Linux may not be the Rebel Force in the fight against the Dark Side, but its image of guerrilla computing and not being for stuffed shirts hasn't hurt its reputation. Although being one of the newer kids on the block is hard, Linux sports powerful ammunition in the OS wars with its brand of distribution, availability, and licensing. Programmers of nearly every nationality have contributed to its success as a personal UNIX, and Linux is used around the world every day, from Antarctica to the Space Shuttle.
Some people say Lie-nucks, whereas others say Lih-nucks (as in linen).
At least one AIX systems administrator in the Washington, D.C., area, a closet Linux user who works for U.S. Customs, has a disconcerting habit of pronouncing Linux as Lie-knew.
Of course, this being the computer age, why not hear Linus Torvalds pronounce it himself? Here's an exercise if you who enjoy using Web search engines: Find and download the .au files of his voice and then hear Linux by typing
# cat english.au > /dev/audio
# play english.au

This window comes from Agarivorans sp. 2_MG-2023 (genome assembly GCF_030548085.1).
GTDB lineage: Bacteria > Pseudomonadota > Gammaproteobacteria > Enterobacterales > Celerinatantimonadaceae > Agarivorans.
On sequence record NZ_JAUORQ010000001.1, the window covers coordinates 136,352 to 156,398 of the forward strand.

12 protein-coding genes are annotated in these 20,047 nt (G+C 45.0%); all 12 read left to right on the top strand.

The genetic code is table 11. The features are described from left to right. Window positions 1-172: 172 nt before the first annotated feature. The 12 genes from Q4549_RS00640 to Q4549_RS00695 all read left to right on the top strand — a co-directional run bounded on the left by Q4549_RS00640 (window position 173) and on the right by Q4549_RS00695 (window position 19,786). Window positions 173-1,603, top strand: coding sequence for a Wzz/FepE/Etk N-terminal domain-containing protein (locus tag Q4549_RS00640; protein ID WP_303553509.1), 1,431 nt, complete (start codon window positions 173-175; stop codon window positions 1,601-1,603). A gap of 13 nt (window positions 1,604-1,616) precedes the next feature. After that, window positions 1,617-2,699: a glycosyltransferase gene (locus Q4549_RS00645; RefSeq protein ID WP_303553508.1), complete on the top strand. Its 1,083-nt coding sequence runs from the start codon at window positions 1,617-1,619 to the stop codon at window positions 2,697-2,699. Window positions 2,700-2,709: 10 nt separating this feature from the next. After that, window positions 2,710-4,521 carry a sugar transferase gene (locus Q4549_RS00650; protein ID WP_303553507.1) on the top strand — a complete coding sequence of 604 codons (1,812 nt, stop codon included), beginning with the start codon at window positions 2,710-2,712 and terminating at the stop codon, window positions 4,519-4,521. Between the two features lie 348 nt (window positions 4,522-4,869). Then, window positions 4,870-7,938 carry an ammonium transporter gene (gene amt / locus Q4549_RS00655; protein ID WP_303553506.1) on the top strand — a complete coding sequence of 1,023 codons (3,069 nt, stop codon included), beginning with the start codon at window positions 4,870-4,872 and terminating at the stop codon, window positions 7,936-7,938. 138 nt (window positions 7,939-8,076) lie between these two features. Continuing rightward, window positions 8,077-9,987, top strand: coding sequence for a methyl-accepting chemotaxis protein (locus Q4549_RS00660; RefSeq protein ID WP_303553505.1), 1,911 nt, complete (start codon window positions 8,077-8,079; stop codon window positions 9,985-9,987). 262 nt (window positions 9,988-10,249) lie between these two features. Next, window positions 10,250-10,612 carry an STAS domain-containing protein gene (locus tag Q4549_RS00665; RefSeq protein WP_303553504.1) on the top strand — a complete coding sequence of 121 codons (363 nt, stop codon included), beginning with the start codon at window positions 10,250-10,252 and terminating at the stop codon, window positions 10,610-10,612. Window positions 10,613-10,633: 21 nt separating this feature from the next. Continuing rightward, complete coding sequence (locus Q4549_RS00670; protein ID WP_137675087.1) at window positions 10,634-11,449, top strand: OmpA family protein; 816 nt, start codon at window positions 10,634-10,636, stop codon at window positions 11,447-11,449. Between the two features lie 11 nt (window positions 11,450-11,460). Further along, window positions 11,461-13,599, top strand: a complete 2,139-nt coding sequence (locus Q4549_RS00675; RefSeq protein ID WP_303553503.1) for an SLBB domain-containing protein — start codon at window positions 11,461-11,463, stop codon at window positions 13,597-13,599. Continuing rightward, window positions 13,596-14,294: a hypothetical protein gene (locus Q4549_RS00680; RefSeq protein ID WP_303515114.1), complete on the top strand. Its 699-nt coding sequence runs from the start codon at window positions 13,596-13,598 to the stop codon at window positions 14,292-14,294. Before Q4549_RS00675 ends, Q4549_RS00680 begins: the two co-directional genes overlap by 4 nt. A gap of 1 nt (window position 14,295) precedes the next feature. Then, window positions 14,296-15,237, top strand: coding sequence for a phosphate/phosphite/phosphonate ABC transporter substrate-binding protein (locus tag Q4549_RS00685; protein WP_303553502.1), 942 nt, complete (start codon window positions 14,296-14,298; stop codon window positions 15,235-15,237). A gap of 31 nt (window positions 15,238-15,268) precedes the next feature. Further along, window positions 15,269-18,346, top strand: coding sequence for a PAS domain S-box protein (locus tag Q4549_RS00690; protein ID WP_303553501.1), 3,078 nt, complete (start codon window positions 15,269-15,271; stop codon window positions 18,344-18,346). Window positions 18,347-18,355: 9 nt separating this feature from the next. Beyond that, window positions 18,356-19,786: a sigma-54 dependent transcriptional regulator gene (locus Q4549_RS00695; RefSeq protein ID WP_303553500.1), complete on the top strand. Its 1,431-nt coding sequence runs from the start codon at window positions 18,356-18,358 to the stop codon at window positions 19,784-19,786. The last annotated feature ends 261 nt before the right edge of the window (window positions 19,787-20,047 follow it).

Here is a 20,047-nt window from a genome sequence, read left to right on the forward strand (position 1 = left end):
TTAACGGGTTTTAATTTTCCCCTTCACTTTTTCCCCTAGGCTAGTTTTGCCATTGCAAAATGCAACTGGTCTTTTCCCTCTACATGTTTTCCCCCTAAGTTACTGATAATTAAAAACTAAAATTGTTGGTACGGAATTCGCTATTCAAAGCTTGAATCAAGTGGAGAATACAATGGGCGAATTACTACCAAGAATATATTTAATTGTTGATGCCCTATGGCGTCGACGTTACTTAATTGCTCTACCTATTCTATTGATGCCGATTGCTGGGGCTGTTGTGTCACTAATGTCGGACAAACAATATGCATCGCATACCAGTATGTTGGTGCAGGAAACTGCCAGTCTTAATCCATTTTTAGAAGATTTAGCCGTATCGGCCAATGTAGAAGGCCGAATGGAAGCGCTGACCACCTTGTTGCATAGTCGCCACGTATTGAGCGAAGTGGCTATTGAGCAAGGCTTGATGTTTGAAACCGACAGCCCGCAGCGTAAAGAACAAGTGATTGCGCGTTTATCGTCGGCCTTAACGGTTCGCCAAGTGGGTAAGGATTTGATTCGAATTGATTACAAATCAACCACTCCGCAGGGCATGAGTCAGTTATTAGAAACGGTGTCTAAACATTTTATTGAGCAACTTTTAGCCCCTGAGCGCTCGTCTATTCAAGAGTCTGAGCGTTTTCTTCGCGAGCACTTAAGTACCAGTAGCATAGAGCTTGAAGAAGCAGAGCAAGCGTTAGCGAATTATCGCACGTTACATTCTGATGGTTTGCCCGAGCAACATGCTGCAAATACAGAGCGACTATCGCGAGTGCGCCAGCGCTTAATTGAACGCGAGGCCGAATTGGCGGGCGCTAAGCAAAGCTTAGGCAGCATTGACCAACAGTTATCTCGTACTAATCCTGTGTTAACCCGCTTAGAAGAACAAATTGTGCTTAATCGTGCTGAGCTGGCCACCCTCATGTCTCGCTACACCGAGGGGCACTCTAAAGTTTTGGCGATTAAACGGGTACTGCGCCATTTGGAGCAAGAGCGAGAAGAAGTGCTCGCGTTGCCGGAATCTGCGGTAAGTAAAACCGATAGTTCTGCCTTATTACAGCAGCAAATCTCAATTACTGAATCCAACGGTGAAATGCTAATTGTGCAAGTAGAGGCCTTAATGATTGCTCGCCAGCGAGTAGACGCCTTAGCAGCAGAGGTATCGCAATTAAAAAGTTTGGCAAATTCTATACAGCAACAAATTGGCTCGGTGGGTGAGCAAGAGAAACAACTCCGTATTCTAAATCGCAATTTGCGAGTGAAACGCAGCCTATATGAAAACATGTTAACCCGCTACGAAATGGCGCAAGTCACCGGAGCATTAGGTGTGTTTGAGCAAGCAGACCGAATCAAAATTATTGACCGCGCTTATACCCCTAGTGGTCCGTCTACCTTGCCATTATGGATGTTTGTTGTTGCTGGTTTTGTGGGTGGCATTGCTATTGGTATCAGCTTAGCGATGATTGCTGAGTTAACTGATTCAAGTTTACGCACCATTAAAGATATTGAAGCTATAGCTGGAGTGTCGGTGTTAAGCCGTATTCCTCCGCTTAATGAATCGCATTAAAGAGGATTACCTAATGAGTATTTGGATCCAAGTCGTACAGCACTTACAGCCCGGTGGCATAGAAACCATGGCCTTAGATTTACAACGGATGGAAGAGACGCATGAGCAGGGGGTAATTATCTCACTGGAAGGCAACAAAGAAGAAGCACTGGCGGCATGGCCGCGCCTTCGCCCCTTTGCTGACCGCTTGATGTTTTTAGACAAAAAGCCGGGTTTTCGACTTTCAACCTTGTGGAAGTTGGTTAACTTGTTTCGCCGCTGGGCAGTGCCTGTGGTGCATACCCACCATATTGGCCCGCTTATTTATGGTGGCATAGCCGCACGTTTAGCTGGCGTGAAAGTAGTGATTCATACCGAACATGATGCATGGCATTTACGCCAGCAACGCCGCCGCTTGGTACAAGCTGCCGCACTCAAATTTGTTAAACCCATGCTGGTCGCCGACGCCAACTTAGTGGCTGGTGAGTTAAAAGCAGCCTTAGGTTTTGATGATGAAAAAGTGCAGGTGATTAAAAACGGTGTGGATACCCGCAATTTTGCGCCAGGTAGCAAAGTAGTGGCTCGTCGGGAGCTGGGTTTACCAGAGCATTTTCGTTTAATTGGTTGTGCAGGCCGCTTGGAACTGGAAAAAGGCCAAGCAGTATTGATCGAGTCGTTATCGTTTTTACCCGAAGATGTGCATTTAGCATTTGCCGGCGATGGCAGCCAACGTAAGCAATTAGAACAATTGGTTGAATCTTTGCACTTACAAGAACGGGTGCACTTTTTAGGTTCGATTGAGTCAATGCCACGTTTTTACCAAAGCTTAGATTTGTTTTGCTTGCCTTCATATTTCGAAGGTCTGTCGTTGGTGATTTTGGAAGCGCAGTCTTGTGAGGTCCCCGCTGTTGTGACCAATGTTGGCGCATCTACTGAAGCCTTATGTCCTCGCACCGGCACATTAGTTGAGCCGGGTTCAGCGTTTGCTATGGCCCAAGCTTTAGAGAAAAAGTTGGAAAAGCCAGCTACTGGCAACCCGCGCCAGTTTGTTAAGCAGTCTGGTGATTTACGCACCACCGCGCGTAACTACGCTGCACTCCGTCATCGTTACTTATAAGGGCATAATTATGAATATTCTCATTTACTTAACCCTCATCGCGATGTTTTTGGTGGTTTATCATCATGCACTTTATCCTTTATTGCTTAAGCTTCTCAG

Hint: You can find at least several copies in Finland.
Why not? Chances are, you can perform tasks under Linux that you can't with your commercial operating system. Many computers and file systems support multiple operating systems, but not all operating systems support all computing needs. Many expensive workstations provide special services or support specialized tasks, but at great cost.
As a personal computer UNIX, Linux can adequately support and fulfill many needs of the world's diverse computing community--at a lower cost and many times without a penalty in speed.
A nice feature of Linux is that it has collected the best features of other versions of UNIX. Whether it's tweaking your X GUI or configuring a network, you can find several of your favorite tools ported from other operating systems or several unique Linux utilities. Not everyone is a programmer, but we all like our computing experience to look and run the way we want. With Linux, you can tailor and customize your environment.